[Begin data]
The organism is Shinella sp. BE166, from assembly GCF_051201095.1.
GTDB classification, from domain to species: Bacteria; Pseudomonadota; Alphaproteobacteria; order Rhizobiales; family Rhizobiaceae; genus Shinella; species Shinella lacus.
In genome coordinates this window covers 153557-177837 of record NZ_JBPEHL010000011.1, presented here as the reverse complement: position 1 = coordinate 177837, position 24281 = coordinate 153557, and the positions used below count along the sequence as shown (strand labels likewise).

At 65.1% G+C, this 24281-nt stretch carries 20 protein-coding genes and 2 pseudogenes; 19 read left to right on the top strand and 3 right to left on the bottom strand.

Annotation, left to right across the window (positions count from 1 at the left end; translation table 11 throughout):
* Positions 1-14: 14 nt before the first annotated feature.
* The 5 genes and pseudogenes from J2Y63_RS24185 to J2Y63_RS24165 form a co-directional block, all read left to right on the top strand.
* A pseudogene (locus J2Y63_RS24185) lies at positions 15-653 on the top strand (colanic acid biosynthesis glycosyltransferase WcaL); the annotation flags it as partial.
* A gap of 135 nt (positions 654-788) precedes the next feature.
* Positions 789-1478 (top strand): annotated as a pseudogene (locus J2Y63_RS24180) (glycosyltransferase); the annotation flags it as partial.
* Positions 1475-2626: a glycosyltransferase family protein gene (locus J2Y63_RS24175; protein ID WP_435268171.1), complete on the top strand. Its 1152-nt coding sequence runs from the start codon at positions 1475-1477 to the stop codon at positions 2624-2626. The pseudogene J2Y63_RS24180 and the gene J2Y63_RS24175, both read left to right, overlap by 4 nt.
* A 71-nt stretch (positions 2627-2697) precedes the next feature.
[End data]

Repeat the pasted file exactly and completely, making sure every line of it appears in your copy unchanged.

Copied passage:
The organism is Shinella sp. BE166, from assembly GCF_051201095.1.
GTDB classification, from domain to species: Bacteria; Pseudomonadota; Alphaproteobacteria; order Rhizobiales; family Rhizobiaceae; genus Shinella; species Shinella lacus.
In genome coordinates this window covers 153557-177837 of record NZ_JBPEHL010000011.1, presented here as the reverse complement: position 1 = coordinate 177837, position 24281 = coordinate 153557, and the positions used below count along the sequence as shown (strand labels likewise).

At 65.1% G+C, this 24281-nt stretch carries 20 protein-coding genes and 2 pseudogenes; 19 read left to right on the top strand and 3 right to left on the bottom strand.

Annotation, left to right across the window (positions count from 1 at the left end; translation table 11 throughout):
* Positions 1-14: 14 nt before the first annotated feature.
* The 5 genes and pseudogenes from J2Y63_RS24185 to J2Y63_RS24165 form a co-directional block, all read left to right on the top strand.
* A pseudogene (locus J2Y63_RS24185) lies at positions 15-653 on the top strand (colanic acid biosynthesis glycosyltransferase WcaL); the annotation flags it as partial.
* A gap of 135 nt (positions 654-788) precedes the next feature.
* Positions 789-1478 (top strand): annotated as a pseudogene (locus J2Y63_RS24180) (glycosyltransferase); the annotation flags it as partial.
* Positions 1475-2626: a glycosyltransferase family protein gene (locus J2Y63_RS24175; protein ID WP_435268171.1), complete on the top strand. Its 1152-nt coding sequence runs from the start codon at positions 1475-1477 to the stop codon at positions 2624-2626. The pseudogene J2Y63_RS24180 and the gene J2Y63_RS24175, both read left to right, overlap by 4 nt.
* A 71-nt stretch (positions 2627-2697) precedes the next feature.